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Otitis Media and Interna in Horses

By

Karen A. Moriello

, DVM, DACVD, Department of Medical Sciences, School of Veterinary Medicine, University of Wisconsin-Madison

Last full review/revision Aug 2019 | Content last modified Aug 2019

Inflammation of the middle ear structures (otitis media) is usually due to extension of infection from the external ear canal (through the eardrum) or from the throat (through the auditory tube). Spread of infection by means of blood to these areas or from the inner ear is possible but rare. Inflammation of the middle ear may lead to inflammation of the inner ear structures (otitis interna). This can, in turn, lead to loss of balance and deafness.

One or both ears may be affected. The signs of otitis media include head shaking and tilting or rotating the head toward the affected ear. When otitis media spreads to (or from) the external ear, signs of otitis externa are seen. Because the facial and sympathetic nerves travel through the middle ear, facial nerve paralysis or Horner syndrome (constriction of the pupil of the eye, drooping of the eyelid, sinking of the eyeball into the orbital cavity, and protrusion of the third eyelid) may occur on the same side as the affected ear. If otitis interna occurs at the same time, head tilt toward the affected side will be more obvious. Additionally, an animal with inflammation of the inner ear may have an overall lack of coordination. An involuntary rhythmic movement of the eyes from side to side (called nystagmus) may also be seen with inflammation of the inner ear. If the inflammation spreads to the brain, neurologic signs can be seen.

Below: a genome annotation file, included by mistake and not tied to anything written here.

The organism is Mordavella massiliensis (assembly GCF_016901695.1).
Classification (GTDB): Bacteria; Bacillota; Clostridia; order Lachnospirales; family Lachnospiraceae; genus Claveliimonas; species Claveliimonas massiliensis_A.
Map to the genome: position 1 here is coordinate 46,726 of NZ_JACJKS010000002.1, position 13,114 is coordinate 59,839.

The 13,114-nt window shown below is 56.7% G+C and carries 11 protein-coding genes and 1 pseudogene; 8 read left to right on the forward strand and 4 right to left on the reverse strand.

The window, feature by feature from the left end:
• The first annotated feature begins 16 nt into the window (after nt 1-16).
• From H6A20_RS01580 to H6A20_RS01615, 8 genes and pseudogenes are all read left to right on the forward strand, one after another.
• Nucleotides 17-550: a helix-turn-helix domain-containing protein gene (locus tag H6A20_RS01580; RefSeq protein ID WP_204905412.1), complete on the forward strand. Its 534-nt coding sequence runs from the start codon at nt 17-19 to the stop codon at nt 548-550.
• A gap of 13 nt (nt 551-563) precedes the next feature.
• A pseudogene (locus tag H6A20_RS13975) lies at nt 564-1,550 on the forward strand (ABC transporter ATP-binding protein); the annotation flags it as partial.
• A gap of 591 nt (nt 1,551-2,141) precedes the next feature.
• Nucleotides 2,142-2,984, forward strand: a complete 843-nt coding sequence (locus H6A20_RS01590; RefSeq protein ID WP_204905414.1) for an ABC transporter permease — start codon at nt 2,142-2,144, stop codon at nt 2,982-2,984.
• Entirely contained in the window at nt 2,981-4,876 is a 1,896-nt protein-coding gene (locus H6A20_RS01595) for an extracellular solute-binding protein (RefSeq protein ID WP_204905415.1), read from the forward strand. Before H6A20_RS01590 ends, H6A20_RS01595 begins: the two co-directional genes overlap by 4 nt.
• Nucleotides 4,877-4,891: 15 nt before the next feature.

In horses, severe inflammation of the inner or middle ear can lead to bony overgrowth and fracture of the tympanohyoid joint (a joint between the skull and the bones found within the throat). This fracture can extend to the skull, leading to infection or bleeding under the skull, which can be fatal.

The diagnosis of otitis media and interna is based on the horse's history and signs. Veterinarians may suspect the condition in horses that have signs and a history of bottle feeding or ingesting contaminated milk in newborn foals; previous or current respiratory disease; longterm ear infections; or a foreign object in the ear. The condition is confirmed by visualizing the diseased ear drum with an otoscope. Because it is difficult to see the ear drum in horses, specialized equipment (a video otoscope, endoscope, x-rays, computed tomography, or magnetic resonance imaging) may be necessary to confirm the diagnosis.

The treatment of otitis media and interna is most successful when started right away. Longterm cases may not respond to treatment or may recur after treatment is stopped. Treatment involves eliminating any bacterial or parasitic infections, reducing inflammation and pain, and managing complications. Your veterinarian will recommend an appropriate treatment plan.

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